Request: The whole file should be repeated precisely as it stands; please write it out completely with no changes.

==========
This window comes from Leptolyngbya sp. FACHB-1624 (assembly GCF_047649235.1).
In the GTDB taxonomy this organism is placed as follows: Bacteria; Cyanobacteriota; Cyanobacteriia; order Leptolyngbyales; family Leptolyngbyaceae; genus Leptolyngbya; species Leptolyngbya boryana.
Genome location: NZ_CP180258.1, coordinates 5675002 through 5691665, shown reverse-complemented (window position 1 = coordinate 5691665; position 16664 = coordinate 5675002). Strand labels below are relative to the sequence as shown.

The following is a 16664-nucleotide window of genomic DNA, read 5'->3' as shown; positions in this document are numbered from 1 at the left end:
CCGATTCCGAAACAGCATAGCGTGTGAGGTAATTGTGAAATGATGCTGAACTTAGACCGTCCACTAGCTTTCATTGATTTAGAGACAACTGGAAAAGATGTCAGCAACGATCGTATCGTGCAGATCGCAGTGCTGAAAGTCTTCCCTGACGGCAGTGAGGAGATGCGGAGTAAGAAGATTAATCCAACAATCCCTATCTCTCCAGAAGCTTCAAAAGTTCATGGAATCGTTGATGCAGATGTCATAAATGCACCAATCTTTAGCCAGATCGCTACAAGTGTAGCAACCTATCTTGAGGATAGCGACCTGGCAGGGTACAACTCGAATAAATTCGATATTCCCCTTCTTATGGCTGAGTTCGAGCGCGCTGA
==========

This window comes from Leptolyngbya sp. FACHB-1624 (assembly GCF_047649235.1).
In the GTDB taxonomy this organism is placed as follows: Bacteria; Cyanobacteriota; Cyanobacteriia; order Leptolyngbyales; family Leptolyngbyaceae; genus Leptolyngbya; species Leptolyngbya boryana.
Genome location: NZ_CP180258.1, coordinates 5675002 through 5691665, shown reverse-complemented (window position 1 = coordinate 5691665; position 16664 = coordinate 5675002). Strand labels below are relative to the sequence as shown.

The following is a 16664-nucleotide window of genomic DNA, read 5'->3' as shown; positions in this document are numbered from 1 at the left end:
CCGATTCCGAAACAGCATAGCGTGTGAGGTAATTGTGAAATGATGCTGAACTTAGACCGTCCACTAGCTTTCATTGATTTAGAGACAACTGGAAAAGATGTCAGCAACGATCGTATCGTGCAGATCGCAGTGCTGAAAGTCTTCCCTGACGGCAGTGAGGAGATGCGGAGTAAGAAGATTAATCCAACAATCCCTATCTCTCCAGAAGCTTCAAAAGTTCATGGAATCGTTGATGCAGATGTCATAAATGCACCAATCTTTAGCCAGATCGCTACAAGTGTAGCAACCTATCTTGAGGATAGCGACCTGGCAGGGTACAACTCGAATAAATTCGATATTCCCCTTCTTATGGCTGAGTTCGAGCGCGCTGA